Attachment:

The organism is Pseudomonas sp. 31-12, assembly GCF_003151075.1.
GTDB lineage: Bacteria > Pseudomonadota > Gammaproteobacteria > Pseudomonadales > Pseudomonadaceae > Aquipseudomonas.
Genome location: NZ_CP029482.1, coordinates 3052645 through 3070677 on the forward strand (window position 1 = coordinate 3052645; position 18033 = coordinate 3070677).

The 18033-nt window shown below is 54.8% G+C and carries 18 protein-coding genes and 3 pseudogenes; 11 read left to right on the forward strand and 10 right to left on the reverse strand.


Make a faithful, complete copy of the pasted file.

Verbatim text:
The organism is Pseudomonas sp. 31-12, assembly GCF_003151075.1.
GTDB lineage: Bacteria > Pseudomonadota > Gammaproteobacteria > Pseudomonadales > Pseudomonadaceae > Aquipseudomonas.
Genome location: NZ_CP029482.1, coordinates 3052645 through 3070677 on the forward strand (window position 1 = coordinate 3052645; position 18033 = coordinate 3070677).

The 18033-nt window shown below is 54.8% G+C and carries 18 protein-coding genes and 3 pseudogenes; 11 read left to right on the forward strand and 10 right to left on the reverse strand.